**Thursday July 15, 2021**

*Environmental Awareness*

**Caution:** Do not take what is written here as advice from an expert. I am still learning about this topic and I am not prescribing what one should do with their system. It is only a description of what I am trying to learn and the possible actions I might take.

I learned a word for something that I was trying to describe yesterday. Symlink or symbolic link. That is what the `/usr/local/bin`

contains. So, the version of python that we find there is not the content filled directory itself but a symbolic link that points to the content filled directory. That content filled directory lives in the `/usr/local/lib`

directory, from what I can tell.

My plan is to keep python3.9 in the bin directory. Because its site-package is already clean, I want it to stay as my default. My previous version, 3.8, is has a site-package directory full of packages which I am considering cleaning or simply deleting that version and reinstalling it with pyenv.

I had some questions about specifics like where should I install jupyter or should I start to implement the use of `pip install --user`

. I decided that packages such as Jupyter, venv and pip will install where they install by default in the site-package directory of the default python3 of my system which is now python3.9. From there I can create vitrualenvs and have their packages within. I am reading that –user package installation shouldn’t be used with virtual envs because they link to different locations. `--user`

installs to its own isolated location that is not the same location as where virtual environments install to or access from.

I don’t know where pyenv will install but seeing that I install it with Homebrew. I now know this a macOS package manager so I imagine it will make system level changes like it did with python3.9. So I suppose I should start first with pyenv and then everything else after.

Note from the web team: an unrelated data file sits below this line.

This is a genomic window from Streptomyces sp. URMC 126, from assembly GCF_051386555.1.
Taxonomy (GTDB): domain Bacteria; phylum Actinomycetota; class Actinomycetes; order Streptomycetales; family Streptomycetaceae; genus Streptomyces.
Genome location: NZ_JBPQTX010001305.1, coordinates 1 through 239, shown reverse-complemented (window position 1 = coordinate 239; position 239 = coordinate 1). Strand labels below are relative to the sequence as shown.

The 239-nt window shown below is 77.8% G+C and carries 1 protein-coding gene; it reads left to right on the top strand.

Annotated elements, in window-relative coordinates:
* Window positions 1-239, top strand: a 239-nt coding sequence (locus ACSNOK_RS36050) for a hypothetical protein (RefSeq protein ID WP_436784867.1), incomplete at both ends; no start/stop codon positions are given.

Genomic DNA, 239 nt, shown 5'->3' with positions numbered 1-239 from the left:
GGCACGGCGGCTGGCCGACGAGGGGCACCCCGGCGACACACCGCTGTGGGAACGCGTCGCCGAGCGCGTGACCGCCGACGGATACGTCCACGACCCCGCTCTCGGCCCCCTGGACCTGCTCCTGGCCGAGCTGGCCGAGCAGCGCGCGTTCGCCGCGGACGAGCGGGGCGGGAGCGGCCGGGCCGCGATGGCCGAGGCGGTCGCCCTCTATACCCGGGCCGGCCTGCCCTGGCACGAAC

But one thing seems clear, that I should install pyenv and pyenv-virtualenv if I want to work on personal projects. This seems to be because it reduces the legwork of setting up each environment individually and allows for more than one project to work in the same environment, with the python version being directly linked to that environment. That environment should have all the general dependencies for that version.

Whereas, if I use pipenv then that creates a restriction that each environment must be setup individually and exclusively for each project being that there is a higher necessity for the environment to be an exact replication of the client’s environment. Where you are able to link more than one environment to a python version. This is the recommended set up for professionals working with teams and different systems.

*Stats Corner*

I took a break and learned something about why we use ** n-1 **when

*….ehm…..sorry….*

~~calculating~~**sample variance. Thanks to StatQuest for this explanation.**

*estimating*So, the sample variance formula is : **∑(x-x̄)^2 / n-1**

And, the population variance is: **∑(x-μ)^2 / n**

The problem is that the differences between the values of the sample data and the sample mean(**x̄**) is always less than the differences between the values of the population data and the population mean(**μ**). And when we apply this to the variance formula we increase the effect because we are squaring the differences.

If we plot all the values of the variance as y for each possible value of a mean as x for a specific set of data we get a line like this:

The derivative is a tangent line that intersects one point of the plotted line on a graph. When the slope of this line reaches zero, we know we have found the value of the variance at the y-value.

The sample mean always fits the sample data more tightly and thus has a lower variance when dividing by n than it would with the population mean.

Regardless, if the sample mean is higher or lower than the population mean, the issue that affects the variance is the measure of difference. That is why we also have the formula for **Mean Absolute Deviation = ∑|x-x̄|^2 / n-1** which replaces the squared differences with absolute value of the differences from the average. Not only that, but is skips the need to apply the square root to the variance to give us the standard deviation, that is only apparently.

It is important to understand that estimations are exploratory and not written in stone. If we graph the squared variance with all possible values of sample or population mean (**x̄, μ**) for the x-values like we did before and the resulting variance for the y-values (see the plot above) statisticians were actually searching for the y-value where the slope of the derivative was zero. That process is impossible when graphing the absolute value function which creates and angle. You cannot find derivatives with and angle since a tangent must pass through one point of the line.

And that is why we don’t usually use the formula with the absolute value to determine variance.

I think I could explain most of this a lot better. But watch the StatQuest video for more clarity.